The 2017 recipient of the Woody Guthrie Prize, presented annually by Tulsa’s Woody Guthrie Center, was legendary television producer, writer and activist Norman Lear.
A star-powered refresher course on Lear’s groundbreaking body of TV work is headed your way.
On Wednesday, May 22, ABC late-night host Jimmy Kimmel is presenting a one-night-only, 90-minute prime-time event that will re-create past episodes of “All in the Family” and “The Jeffersons.”
Woody Harrelson and Marisa Tomei will play Archie and Edith Bunker, respectively, in the “All in the Family” episode. They will be joined by Ellie Kemper (Gloria Stivic), Ike Barinholtz (Meathead) and Sean Hayes (Mr. Lorenzo).
Jamie Foxx and Wanda Sykes will play George and Louise Jefferson, respectively, in “The Jeffersons” episode. The special also will feature Kerry Washington (Helen Willis), Will Ferrell (Tom Willis), Justina Machado (Florence Johnston), Amber Stevens West (Jenny Willis Jefferson), Jovan Adepo (Lionel Jefferson), Anthony Anderson (Uncle Henry), Stephen Tobolowsky (Mr. Bentley) and Jackée Harry (Diane Stockwell).
“The fact that a group of Oscar winners eagerly agreed to play these iconic characters is a testament to the greatness of these shows and their creator, Norman Lear,” Kimmel said in a news release. “To be a part of this is a dream come true for me and for everyone involved.”
The special, which will be directed by 10-time Emmy winner James Burrows, has Lear’s blessing. He is hosting the special with Kimmel.
“They have said over and over again that these two shows were meant for the ’70s and would not work today,” Lear said.
“We disagree with them and are here to prove, with two great casts depicting ‘All in the Family’ and ‘The Jeffersons,’ the timelessness of human nature. I cannot wait to see what these glorious performers make in our time of these indelible characters, and I couldn’t be more grateful for Jimmy Kimmel, Sony and ABC for their collective willingness to conceive and pursue this never-been-done-before event.”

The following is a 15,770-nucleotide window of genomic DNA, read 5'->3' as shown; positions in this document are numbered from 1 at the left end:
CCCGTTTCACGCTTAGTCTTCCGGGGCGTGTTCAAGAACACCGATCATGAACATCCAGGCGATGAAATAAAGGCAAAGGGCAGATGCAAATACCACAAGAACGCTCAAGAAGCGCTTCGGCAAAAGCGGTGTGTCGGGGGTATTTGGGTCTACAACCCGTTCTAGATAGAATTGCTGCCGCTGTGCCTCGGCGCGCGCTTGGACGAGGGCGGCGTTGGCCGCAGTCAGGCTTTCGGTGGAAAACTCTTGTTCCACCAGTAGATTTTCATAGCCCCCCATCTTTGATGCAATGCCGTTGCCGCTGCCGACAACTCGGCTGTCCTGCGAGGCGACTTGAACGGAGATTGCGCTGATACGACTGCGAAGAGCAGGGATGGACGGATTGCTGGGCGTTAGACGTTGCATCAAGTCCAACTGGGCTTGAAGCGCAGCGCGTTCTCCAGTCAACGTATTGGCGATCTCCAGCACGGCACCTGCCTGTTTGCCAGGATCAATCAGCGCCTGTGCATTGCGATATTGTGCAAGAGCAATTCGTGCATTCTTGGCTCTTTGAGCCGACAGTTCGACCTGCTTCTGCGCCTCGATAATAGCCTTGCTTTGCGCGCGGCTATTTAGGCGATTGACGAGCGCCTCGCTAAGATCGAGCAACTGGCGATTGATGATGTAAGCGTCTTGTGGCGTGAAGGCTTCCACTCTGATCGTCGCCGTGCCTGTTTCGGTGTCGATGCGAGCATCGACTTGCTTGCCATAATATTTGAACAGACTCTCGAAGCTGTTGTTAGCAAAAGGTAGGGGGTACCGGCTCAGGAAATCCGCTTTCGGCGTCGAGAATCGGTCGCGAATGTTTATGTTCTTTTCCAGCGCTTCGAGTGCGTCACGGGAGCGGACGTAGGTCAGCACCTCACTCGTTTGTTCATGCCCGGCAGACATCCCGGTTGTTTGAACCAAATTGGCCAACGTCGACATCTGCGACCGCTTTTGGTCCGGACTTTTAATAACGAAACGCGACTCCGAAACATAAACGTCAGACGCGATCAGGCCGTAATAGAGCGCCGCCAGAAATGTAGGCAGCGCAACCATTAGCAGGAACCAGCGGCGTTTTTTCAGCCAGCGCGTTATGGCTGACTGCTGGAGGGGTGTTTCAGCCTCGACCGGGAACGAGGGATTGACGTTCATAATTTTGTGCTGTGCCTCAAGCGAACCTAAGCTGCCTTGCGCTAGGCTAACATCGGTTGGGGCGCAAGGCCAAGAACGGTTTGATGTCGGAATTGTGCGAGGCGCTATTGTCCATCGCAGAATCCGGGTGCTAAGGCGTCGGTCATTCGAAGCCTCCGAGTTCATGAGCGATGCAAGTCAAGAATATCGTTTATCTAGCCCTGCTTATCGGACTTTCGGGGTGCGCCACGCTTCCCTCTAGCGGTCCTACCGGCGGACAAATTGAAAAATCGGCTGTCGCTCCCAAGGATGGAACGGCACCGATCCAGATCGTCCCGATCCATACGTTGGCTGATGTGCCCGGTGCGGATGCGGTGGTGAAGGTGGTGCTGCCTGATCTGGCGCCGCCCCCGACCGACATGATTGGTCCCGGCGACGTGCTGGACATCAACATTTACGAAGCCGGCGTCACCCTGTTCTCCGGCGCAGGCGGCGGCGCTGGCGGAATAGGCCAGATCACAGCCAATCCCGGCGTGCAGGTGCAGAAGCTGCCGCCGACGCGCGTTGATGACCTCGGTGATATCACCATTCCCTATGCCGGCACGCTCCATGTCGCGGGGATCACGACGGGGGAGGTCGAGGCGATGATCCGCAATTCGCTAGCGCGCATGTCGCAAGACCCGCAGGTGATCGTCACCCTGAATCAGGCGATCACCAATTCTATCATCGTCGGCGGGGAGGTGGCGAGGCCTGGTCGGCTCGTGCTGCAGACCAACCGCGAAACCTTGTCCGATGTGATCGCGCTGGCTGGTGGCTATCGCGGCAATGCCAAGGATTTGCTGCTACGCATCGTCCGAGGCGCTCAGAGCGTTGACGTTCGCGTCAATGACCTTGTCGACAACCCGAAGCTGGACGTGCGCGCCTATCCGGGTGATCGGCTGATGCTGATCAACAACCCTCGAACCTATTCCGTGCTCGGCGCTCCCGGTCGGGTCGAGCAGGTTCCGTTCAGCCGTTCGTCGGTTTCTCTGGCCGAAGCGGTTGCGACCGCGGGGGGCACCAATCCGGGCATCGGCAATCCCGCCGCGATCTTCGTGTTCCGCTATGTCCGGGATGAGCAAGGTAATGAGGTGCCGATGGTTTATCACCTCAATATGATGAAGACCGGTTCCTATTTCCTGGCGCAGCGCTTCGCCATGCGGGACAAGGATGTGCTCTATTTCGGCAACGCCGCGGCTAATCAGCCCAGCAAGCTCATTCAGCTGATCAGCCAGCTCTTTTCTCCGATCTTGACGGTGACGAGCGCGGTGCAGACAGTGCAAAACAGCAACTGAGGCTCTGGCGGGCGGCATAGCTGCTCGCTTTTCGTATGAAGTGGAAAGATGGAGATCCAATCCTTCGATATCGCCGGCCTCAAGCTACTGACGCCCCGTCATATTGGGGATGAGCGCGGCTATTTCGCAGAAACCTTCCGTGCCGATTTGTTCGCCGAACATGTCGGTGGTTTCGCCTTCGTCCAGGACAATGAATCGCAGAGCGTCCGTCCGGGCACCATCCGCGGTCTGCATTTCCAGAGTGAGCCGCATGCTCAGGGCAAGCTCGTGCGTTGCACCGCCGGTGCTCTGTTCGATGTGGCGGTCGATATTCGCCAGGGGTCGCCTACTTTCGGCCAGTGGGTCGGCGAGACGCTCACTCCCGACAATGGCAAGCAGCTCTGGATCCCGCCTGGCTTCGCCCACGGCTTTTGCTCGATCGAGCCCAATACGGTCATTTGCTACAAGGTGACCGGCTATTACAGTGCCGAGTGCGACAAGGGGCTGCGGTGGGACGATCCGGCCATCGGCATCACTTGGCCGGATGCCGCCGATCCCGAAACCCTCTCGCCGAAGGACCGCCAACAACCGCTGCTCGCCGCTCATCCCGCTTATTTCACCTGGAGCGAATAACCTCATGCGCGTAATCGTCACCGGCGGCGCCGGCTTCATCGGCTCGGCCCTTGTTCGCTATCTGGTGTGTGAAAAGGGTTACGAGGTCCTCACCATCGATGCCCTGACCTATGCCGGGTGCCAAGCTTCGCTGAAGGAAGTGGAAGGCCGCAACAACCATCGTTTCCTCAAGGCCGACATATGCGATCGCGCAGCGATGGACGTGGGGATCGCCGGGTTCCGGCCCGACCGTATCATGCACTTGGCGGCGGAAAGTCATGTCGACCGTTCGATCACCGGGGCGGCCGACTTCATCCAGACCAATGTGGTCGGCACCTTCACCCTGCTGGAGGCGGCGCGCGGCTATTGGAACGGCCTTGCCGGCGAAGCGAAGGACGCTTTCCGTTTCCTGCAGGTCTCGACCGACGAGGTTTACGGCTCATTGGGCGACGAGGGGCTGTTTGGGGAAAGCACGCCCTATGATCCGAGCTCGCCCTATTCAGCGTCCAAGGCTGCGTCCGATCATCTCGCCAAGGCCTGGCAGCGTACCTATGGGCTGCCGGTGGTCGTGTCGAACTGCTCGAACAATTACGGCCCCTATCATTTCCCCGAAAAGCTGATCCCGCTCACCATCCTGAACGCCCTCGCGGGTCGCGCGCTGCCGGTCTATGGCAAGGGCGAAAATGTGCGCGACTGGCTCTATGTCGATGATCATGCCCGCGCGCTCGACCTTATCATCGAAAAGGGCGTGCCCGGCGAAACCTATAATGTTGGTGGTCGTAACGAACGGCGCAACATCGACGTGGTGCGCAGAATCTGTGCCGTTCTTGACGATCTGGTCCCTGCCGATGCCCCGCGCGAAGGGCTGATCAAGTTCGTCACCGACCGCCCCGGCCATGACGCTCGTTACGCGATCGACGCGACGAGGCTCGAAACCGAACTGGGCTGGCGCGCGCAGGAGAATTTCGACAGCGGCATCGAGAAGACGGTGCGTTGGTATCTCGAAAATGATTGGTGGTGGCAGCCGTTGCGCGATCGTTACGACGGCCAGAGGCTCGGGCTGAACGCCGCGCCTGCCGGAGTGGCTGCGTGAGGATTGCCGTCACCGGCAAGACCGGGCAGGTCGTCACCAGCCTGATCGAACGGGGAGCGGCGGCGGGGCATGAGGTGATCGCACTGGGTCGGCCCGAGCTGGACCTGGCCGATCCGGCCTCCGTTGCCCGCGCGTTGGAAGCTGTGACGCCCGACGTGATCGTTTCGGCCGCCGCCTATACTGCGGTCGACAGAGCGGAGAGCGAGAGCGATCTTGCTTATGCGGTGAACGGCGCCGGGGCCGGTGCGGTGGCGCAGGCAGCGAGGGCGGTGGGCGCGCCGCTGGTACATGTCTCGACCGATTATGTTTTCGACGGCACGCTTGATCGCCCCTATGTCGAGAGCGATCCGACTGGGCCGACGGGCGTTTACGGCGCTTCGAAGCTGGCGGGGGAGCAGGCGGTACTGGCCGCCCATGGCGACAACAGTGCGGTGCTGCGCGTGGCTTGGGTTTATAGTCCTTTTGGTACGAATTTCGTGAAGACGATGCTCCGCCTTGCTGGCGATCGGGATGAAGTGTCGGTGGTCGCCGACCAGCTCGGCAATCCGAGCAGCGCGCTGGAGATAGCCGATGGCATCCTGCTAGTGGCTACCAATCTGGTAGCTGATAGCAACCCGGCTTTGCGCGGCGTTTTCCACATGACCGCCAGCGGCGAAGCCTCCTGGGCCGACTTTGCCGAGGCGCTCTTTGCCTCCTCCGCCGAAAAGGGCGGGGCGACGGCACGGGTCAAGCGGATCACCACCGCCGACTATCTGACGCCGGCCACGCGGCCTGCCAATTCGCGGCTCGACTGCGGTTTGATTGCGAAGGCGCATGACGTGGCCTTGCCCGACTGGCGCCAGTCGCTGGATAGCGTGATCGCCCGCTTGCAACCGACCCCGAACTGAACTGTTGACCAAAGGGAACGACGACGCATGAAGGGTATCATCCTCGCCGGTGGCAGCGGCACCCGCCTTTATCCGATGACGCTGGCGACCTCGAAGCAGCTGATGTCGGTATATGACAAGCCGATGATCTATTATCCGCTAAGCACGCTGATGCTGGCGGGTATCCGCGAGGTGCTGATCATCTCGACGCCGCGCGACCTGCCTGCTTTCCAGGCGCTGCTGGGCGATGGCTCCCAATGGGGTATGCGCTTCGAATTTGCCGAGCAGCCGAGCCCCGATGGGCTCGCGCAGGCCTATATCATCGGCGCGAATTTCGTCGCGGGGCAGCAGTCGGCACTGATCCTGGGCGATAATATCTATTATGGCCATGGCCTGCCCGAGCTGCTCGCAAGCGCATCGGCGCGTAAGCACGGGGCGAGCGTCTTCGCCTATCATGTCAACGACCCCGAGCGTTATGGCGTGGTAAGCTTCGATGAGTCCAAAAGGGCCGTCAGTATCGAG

“All in the Family” and “The Jeffersons” are part of a Lear legacy that also includes “Sanford and Son,” “Maude,” “Good Times” and “One Day at a Time.”
“All in the Family” was a pioneering series that tackled controversial subjects like women’s rights, racism and homosexuality. The program shaped political and social conversations among American families in the post-civil rights era.
“The Jeffersons” spun off from “All in the Family.” It was the first series to feature an interracial couple, and it became one of the longest-running African-American shows on TV. The series showcased what it was like for the Jeffersons to be successful in a predominantly white world. It helped shift conversations about race and class and paved the way for other African-American actors and TV shows.
Lear is the only person outside the music world to earn a Woody Guthrie Prize, given annually to an artist who best exemplifies the spirit and life work of Guthrie by speaking for the less fortunate through music, film, literature, dance or other art forms and serving as a positive force for social change in America.
“Norman Lear’s work as a television writer and producer broke barriers and challenged accepted social norms,” Woody Guthrie Center Executive Director Deana McCloud said when Lear was announced as the 2017 recipient of the Woody Guthrie Prize.
“An outspoken supporter of the First Amendment, his work as a political activist follows in Woody’s footsteps by promoting diversity and equality. We are proud to be presenting Mr. Lear with the fourth annual Woody Guthrie Prize in honor of his outstanding work for social justice.”